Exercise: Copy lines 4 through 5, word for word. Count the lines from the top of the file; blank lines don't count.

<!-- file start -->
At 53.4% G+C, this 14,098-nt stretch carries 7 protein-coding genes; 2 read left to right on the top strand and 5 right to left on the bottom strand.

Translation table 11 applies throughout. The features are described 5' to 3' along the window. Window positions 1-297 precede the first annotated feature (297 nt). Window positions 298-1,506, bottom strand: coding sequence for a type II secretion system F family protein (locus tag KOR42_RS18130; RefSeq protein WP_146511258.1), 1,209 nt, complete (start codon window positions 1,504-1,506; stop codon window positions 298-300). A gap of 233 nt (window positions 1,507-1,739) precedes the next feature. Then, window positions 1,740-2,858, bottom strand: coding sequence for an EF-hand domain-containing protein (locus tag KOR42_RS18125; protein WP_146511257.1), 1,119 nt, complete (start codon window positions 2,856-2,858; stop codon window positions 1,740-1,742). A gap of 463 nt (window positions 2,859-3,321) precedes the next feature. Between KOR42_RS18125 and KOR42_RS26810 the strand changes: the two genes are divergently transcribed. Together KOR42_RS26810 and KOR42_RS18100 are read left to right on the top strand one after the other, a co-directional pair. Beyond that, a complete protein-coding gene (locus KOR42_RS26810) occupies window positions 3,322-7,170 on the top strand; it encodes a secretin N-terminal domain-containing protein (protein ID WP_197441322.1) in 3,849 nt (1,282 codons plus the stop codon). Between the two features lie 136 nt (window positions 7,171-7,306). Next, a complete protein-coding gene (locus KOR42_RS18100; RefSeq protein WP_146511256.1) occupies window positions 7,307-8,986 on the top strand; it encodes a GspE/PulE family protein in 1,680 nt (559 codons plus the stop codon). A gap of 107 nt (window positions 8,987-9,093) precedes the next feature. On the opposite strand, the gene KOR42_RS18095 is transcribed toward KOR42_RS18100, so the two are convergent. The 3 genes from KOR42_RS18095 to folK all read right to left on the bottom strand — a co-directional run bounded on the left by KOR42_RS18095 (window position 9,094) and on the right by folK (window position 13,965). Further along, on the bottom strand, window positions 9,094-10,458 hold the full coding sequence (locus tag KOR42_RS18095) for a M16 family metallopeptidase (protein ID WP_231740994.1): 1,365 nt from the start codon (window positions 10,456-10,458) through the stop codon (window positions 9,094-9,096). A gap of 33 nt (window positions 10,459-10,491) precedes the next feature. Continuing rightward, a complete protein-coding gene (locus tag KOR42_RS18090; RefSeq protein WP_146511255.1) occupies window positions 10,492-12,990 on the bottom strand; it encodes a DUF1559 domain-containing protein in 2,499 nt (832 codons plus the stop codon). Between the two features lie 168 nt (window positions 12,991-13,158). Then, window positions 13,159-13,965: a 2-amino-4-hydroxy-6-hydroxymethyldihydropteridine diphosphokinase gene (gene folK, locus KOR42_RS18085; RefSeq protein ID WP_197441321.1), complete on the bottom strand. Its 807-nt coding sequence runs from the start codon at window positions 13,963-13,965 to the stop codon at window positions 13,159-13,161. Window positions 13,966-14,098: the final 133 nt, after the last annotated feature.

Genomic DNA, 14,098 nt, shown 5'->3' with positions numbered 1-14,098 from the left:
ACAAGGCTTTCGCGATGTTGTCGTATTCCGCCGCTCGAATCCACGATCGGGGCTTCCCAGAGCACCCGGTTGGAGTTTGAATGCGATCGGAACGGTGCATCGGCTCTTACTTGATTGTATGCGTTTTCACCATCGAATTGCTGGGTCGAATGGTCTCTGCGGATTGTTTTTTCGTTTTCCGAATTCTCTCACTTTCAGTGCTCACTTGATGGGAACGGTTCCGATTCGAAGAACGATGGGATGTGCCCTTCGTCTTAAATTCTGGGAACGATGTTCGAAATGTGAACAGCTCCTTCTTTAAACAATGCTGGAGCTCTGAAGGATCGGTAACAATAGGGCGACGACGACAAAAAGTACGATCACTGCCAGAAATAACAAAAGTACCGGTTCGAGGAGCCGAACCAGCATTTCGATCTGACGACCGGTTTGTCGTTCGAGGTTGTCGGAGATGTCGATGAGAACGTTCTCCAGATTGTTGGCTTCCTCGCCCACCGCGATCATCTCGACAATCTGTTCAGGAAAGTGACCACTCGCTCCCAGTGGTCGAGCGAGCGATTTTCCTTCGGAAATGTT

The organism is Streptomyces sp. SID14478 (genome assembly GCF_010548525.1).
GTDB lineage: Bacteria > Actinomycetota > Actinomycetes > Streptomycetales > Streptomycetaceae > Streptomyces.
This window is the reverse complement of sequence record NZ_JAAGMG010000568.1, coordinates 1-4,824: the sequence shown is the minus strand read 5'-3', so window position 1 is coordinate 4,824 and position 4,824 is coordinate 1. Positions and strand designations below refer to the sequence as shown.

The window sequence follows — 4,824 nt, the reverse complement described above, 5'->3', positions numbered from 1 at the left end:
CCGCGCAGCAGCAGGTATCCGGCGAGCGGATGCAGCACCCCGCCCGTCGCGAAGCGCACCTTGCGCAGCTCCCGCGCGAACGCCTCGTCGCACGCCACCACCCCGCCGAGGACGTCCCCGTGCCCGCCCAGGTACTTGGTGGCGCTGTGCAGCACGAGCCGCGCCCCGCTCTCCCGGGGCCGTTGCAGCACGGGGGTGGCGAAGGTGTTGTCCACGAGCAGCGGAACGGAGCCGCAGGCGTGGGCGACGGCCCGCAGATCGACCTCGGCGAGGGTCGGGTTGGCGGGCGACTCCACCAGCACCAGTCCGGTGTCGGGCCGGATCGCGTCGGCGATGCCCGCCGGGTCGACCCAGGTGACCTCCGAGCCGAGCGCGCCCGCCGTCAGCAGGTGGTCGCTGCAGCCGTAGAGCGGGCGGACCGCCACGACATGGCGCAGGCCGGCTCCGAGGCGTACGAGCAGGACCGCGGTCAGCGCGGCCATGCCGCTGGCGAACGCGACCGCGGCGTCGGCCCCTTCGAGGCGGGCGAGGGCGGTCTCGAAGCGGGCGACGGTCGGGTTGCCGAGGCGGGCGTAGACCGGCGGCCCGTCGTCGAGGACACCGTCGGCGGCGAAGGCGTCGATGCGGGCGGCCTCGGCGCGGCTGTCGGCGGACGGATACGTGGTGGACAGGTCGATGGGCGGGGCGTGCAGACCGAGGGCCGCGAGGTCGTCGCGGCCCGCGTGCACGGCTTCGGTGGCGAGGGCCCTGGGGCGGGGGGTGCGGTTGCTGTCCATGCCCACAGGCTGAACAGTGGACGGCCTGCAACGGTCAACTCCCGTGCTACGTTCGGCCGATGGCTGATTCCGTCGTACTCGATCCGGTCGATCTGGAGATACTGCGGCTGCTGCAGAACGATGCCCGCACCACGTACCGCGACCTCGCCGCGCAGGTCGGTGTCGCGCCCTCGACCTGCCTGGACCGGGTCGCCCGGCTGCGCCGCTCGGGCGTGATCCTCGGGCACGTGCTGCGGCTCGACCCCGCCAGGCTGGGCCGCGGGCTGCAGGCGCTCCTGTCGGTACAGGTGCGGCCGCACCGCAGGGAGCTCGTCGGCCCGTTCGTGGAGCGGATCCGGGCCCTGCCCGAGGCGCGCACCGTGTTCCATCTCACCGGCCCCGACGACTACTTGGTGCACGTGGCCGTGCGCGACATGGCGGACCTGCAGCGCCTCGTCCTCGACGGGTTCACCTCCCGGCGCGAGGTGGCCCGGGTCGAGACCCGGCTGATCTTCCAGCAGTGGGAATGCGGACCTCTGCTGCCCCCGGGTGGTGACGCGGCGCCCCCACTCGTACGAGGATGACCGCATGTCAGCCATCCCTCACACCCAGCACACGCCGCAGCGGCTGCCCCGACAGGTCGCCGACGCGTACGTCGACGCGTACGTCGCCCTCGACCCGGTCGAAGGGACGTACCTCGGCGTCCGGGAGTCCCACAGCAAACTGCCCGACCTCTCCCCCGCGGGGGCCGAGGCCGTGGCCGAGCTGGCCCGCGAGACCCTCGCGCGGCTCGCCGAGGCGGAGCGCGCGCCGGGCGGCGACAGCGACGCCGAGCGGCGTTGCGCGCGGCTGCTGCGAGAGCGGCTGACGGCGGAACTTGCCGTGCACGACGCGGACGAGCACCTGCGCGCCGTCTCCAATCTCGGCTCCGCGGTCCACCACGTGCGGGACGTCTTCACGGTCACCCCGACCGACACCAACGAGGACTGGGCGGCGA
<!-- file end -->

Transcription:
ACAAGGCTTTCGCGATGTTGTCGTATTCCGCCGCTCGAATCCACGATCGGGGCTTCCCAGAGCACCCGGTTGGAGTTTGAATGCGATCGGAACGGTGCATCGGCTCTTACTTGATTGTATGCGTTTTCACCATCGAATTGCTGGGTCGAATGGTCTCTGCGGATTGTTTTTTCGTTTTCCGAATTCTCTCACTTTCAGTGCTCACTTGATGGGAACGGTTCCGATTCGAAGAACGATGGGATGTGCCCTTCGTCTTAAATTCTGGGAACGATGTTCGAAATGTGAACAGCTCCTTCTTTAAACAATGCTGGAGCTCTGAAGGATCGGTAACAATAGGGCGACGACGACAAAAAGTACGATCACTGCCAGAAATAACAAAAGTACCGGTTCGAGGAGCCGAACCAGCATTTCGATCTGACGACCGGTTTGTCGTTCGAGGTTGTCGGAGATGTCGATGAGAACGTTCTCCAGATTGTTGGCTTCCTCGCCCACCGCGATCATCTCGACAATCTGTTCAGGAAAGTGACCACTCGCTCCCAGTGGTCGAGCGAGCGATTTTCCTTCGGAAATGTT

The organism is Streptomyces sp. SID14478 (genome assembly GCF_010548525.1).